Q. My son is having problems with poop. He seems to get constipated a lot and I don't know how to help him. Any suggestions?
A. Parents worry about their children's stooling habits practically from Day 1. In children there is actually a very specific definition for constipation, but if your child is having hard, painful stools that come infrequently, then they likely meet the criteria.
In severe cases in school-aged children or older, sometimes stools are so big that they won’t flush down the toilet and children can have uncontrollable watery stool leakage into underwear because hard stool balls are in the colon blocking normal function.
Infants often appear to be pushing hard for stool to come out, but if the stool is soft when it comes out then they likely have infantile dyschezia, which is a muscular discoordination of trying to poop but not being able to push things out right because nerves and muscles aren’t working together.
As children get older, constipation becomes more common. Toddlers who are toilet training often become constipated in the battle over using the toilet. Once children become constipated and have a stool that hurts to come out, it can become a vicious circle where they hold their stool because they don’t want the pain, but then the constipation becomes even worse. Another common time for children to become constipated is when they start in school in kindergarten or first grade. This is due to the change in schedule and sometimes not wanting to stool during the day.
The best initial treatment for constipation severe enough to see a doctor is the use of laxatives. In children we usually use laxatives that increase water absorption into the bowel to make the stools softer. This type of laxative is not addictive, and longterm use is thought to be safe. However, we do sometimes need to use stimulant laxatives that actually make the bowel move faster too. Children generally need to be treated for constipation for at least 6-9 months, and if after that things are going well, parents can slowly try to decrease the medication dose or frequency. However, if the child goes a day without stooling then they'll need the medication again the next day.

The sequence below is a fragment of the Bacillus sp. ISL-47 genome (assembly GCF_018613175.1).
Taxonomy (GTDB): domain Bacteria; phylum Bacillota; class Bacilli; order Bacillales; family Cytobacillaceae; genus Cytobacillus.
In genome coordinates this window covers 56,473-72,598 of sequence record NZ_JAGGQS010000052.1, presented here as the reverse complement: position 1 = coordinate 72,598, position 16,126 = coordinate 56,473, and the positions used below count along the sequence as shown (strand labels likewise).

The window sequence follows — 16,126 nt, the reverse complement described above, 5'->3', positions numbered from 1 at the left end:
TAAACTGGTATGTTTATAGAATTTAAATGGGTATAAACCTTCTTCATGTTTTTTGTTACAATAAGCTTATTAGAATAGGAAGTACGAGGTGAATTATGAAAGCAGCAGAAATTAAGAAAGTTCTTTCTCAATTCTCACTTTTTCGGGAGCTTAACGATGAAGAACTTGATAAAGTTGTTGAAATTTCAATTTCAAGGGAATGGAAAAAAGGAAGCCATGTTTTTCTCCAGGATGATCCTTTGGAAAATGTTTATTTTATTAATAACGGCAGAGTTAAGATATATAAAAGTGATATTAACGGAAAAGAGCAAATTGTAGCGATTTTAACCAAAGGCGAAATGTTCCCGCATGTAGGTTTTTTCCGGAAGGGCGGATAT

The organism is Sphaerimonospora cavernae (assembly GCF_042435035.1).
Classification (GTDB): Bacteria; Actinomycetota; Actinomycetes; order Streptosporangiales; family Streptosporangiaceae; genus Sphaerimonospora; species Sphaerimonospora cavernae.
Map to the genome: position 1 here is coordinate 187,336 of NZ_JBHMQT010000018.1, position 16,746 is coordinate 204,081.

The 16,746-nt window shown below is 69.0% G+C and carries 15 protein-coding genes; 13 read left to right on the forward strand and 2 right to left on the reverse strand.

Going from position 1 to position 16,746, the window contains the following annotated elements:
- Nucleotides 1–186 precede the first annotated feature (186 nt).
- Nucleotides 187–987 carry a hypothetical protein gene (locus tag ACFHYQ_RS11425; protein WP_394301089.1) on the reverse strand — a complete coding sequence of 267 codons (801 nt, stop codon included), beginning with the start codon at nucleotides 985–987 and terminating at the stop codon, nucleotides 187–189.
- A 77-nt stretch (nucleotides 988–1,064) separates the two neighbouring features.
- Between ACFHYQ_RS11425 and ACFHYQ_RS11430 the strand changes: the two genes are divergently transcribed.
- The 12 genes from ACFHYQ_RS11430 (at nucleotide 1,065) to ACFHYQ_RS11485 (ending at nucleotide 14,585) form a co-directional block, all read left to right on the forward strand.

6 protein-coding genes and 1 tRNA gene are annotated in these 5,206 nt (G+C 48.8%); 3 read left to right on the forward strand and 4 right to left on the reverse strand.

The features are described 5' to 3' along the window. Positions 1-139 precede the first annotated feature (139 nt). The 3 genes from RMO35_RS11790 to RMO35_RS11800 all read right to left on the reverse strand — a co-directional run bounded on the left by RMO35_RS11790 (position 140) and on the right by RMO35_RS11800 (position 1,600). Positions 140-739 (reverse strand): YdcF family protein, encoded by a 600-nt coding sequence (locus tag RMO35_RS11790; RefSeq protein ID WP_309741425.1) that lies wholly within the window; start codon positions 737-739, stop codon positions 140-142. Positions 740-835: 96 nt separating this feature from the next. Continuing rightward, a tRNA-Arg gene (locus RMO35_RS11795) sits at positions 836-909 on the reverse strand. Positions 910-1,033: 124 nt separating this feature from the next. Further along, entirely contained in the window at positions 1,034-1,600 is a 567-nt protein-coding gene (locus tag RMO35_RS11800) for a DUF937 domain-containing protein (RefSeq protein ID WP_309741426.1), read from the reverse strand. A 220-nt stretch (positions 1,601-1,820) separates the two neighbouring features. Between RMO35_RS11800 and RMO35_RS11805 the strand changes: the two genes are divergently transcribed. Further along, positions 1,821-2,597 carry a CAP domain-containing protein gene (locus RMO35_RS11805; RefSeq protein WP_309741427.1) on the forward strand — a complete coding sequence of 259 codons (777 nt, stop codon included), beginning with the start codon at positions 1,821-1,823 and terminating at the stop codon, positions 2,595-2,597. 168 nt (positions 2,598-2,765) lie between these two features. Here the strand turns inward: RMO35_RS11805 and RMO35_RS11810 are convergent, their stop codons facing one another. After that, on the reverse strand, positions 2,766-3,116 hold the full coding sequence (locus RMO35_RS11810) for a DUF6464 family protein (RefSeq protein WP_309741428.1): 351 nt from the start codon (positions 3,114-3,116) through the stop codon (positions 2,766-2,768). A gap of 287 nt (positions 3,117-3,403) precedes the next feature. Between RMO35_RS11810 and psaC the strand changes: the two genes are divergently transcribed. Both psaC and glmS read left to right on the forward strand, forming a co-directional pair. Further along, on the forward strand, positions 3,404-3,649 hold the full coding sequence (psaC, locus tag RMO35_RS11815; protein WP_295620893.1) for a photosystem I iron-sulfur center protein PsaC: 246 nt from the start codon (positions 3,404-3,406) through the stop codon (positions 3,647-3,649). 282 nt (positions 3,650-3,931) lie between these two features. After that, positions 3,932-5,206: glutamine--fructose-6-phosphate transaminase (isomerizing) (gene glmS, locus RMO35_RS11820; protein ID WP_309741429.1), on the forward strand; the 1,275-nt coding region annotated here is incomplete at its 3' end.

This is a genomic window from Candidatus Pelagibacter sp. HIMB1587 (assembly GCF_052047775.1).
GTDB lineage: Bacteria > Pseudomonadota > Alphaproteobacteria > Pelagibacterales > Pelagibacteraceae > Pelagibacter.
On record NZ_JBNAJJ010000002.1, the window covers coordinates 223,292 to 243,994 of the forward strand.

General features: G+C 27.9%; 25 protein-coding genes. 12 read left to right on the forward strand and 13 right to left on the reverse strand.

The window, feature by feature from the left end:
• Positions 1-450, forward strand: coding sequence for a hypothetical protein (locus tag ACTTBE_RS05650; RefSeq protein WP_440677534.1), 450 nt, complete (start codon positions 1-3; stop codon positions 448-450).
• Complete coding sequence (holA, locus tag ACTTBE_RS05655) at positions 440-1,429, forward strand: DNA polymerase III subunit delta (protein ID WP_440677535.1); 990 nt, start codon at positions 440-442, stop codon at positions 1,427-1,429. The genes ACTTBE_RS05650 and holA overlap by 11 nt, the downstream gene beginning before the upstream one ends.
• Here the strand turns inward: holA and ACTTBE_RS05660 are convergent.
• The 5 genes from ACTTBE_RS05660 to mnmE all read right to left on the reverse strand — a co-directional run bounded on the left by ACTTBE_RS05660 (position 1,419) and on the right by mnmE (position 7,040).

We like for kids to have at least 2 stools a day that are soft and consistency of pudding or soft serve ice cream---so much for that next dessert.
Counseling may have a role for some children.
Over the long term, once the bowel has healed, then dietary interventions can help prevent more constipation. The good news is that with early and aggressive treatment almost all children can outgrow constipation, so it’s definitely worth addressing with your health-care provider.
If you have a question about your child's health or happiness, ask Dr. Steiner or any of our experts by sending email to firstname.lastname@example.org.
Dr. Mike Steiner is a pediatrician in the division of General Pediatrics and Adolescent Medicine at UNC and North Carolina Children’s Hospital, a group of health-care professionals dedicated to improving the health of children and adolescents through clinical care, research, education and advocacy. The group includes over 35 physicians, practitioners, nurses and other health-care professionals. We supervise the care of children with general medical problems at N.C. Children’s Hospital, including hospitalized children, the newborn nursery, primary care clinic and a complex care and diagnostic clinic that also sees patients at the N.C. Children’s Specialty Clinic located on the Rex Healthcare campus in Raleigh.